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David RosenbergFred Lum/The Globe and Mail

I have said time and again that the three most dangerous things an investor can do are: to ignore the primary trend, which is one of deflation; to dismiss the new paradigm, which is a secular credit contraction; and to fail to differentiate between an organic economic recovery and one that is artificial - a dangerous temptation today as relentless government intervention gives rise to what is, at best, a statistical mirage.

Last week , I described how every penny of the Canadian recovery owes thanks to the collective support of the Department of Finance, Canada Mortgage and Housing Corp., and the Bank of Canada in underpinning a housing rebound that is looking bubbly with each and every passing day. In the United States, the economic skew from government intervention is equally acute.

While many economists will undoubtedly rejoice over the strongest U.S. headline gross domestic product results in six years, the first-quarter number actually came in a tad light, relative to expectations. It was also a very mixed performance, from a sector standpoint. Real GDP in the United States expanded at a 3.2-per-cent annual rate versus the 3.4-per-cent rate that the consensus had penned in, and once again, the mathematics of a renewed inventory build was responsible for half the GDP growth last quarter.

No doubt the consumer was in a better buying mood in the first quarter, with spending rising at a 3.6-per-cent annual rate, but if truth be told, if not for the drawdown in the savings rate (to 3.1 per cent from 3.9 per cent) household expenditures would have barely exceeded a 2.5-per-cent annualized pace. The savings drawdown, along with the fact that real personal income, excluding government transfers, basically stagnated in the first quarter, makes me think this rebound in consumer spending growth was more of a blip than a sustainable trend.


We may have a statistical recovery on our hands, but it is extremely anemic when benchmarked against the amount of pro-cyclical government assistance ranging from bailouts, to a microscopic policy rate, to a $1.4-trillion (U.S.) fiscal deficit, to a pregnant $2.3-trillion U.S. Federal Reserve Board balance sheet.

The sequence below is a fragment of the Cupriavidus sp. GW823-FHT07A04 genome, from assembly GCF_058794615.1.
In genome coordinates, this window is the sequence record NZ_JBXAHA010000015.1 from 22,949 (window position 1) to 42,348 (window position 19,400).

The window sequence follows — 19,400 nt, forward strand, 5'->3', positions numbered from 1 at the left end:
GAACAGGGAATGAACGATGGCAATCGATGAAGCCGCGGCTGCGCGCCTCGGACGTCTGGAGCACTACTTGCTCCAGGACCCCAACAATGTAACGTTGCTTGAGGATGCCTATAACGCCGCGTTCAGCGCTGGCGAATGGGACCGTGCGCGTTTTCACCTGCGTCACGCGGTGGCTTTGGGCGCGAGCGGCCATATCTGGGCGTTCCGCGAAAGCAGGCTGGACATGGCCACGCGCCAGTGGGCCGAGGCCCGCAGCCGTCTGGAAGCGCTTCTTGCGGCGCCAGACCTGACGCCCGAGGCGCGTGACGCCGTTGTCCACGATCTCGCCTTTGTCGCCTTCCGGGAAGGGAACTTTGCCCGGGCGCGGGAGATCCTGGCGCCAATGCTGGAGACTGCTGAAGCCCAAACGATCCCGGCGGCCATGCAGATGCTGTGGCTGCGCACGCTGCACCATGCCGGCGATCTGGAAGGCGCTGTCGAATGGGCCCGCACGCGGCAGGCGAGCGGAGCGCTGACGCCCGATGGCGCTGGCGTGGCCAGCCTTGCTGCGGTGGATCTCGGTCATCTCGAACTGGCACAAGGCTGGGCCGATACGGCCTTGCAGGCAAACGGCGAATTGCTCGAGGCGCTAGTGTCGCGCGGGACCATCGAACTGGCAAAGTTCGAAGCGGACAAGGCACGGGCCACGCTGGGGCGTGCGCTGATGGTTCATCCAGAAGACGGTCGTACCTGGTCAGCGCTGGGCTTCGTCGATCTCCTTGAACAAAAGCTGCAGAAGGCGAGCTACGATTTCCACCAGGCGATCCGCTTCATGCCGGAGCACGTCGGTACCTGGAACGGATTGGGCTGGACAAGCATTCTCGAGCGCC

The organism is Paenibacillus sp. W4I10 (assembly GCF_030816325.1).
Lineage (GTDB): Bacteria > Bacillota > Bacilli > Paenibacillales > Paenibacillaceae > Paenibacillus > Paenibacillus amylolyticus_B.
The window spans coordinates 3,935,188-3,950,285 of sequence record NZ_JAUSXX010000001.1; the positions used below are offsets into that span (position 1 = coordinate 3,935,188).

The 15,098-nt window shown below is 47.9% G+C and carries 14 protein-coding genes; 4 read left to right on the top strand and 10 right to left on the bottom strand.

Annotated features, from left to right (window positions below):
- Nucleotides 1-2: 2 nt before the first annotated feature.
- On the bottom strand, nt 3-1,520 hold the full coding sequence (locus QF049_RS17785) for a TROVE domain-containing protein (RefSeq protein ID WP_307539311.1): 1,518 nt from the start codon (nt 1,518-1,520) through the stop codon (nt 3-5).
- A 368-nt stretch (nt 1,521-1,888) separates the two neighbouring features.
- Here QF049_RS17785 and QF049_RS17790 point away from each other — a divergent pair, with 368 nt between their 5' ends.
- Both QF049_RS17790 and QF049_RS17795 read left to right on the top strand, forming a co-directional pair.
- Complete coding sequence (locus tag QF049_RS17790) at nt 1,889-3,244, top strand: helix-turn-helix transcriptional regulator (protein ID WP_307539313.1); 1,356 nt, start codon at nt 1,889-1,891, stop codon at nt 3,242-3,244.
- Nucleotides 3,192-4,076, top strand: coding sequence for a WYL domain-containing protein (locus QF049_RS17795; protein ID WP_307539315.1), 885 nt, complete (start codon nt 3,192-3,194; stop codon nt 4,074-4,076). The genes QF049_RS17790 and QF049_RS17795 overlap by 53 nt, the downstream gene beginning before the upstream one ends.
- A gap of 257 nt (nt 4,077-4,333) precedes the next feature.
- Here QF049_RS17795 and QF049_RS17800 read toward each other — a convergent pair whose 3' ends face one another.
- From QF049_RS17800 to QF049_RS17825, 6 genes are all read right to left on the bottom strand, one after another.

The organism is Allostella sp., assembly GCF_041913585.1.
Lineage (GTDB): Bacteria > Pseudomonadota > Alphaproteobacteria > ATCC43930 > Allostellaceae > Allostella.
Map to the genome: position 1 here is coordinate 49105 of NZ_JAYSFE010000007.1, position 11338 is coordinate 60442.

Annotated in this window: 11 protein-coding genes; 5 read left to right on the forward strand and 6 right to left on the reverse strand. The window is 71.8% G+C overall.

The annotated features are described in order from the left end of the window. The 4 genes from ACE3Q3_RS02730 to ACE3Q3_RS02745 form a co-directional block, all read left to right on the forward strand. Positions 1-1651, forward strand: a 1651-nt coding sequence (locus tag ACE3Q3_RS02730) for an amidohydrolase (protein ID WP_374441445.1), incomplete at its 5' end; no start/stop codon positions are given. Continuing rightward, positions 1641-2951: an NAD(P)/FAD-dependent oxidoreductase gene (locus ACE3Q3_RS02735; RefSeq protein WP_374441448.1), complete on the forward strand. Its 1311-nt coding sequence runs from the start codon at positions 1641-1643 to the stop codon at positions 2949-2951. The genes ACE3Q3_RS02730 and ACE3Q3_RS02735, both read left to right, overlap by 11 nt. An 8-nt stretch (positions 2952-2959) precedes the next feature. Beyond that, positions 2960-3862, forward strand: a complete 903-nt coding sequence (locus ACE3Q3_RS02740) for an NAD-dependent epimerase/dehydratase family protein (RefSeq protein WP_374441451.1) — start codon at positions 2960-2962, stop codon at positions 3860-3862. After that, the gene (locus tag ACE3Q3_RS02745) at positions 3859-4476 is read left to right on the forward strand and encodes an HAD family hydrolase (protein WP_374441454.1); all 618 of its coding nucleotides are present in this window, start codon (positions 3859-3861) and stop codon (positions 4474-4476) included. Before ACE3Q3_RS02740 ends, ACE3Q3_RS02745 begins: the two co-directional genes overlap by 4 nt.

If this were a normal, garden-variety cycle, as opposed to a period of unrelenting private-sector credit contraction, the various federal government interventions would have already triggered a rebound in real final sales growth to about a 3.5-per-cent annual rate. Instead, real final sales (GDP less inventories) have only managed to eke out gains of 1.5 per cent, 1.7 per cent and 1.6 per cent in each of the past three quarters. On this basis, this post-recession recovery goes down as one of the weakest in the 60-year-plus history of the data series.

An Investor's Guide to Understanding the Economy by Gary Rabbior:

  • Part 1: How the money in the economy is managed
  • Part 2: How inflation works
  • Part 3: Avoiding the deflationary spiral
  • Part 4: How much money is too much money?
  • Part 5: How markets and currencies work
  • Part 6: How interest rates affect your investments

Not only that, but it is completely abnormal for the U.S. economy to still be running at a level below the prerecession peak at this stage of the cycle. Normally, nine quarters after the onset of a downturn, the level of real GDP is not only hitting a new high, but 12 per cent above the previous cycle high. Here we are today, nine quarters after the onset of the Great Recession and despite all the king's horses and all the king's men, the Humpty Dumpty economy is still 1 per cent lower today that it was in the fourth quarter of 2007.

I won't deny that we have a statistical recovery on our hands in the United States - after all, if the economy was not managing to expand at all with the massive policy stimulus in the system, then that would truly be a disaster. But we ran some simulations and found that if you remove the monetary and fiscal stimulus in the system from the equation, real GDP growth would have come in at the oh-so-lofty rate of 0.7 per cent annualized in the first quarter - versus the posted 3.2-per-cent advance.

So, one can say the stimulus is working in keeping the economy above water; however, I would say that the recovery lacks the same organic vigour we saw in that failed recovery and risk-asset rally in the opening months of 2002.

David Rosenberg is chief economist and strategist for Gluskin Sheff + Associates Inc. and a guest columnist for Report on Business

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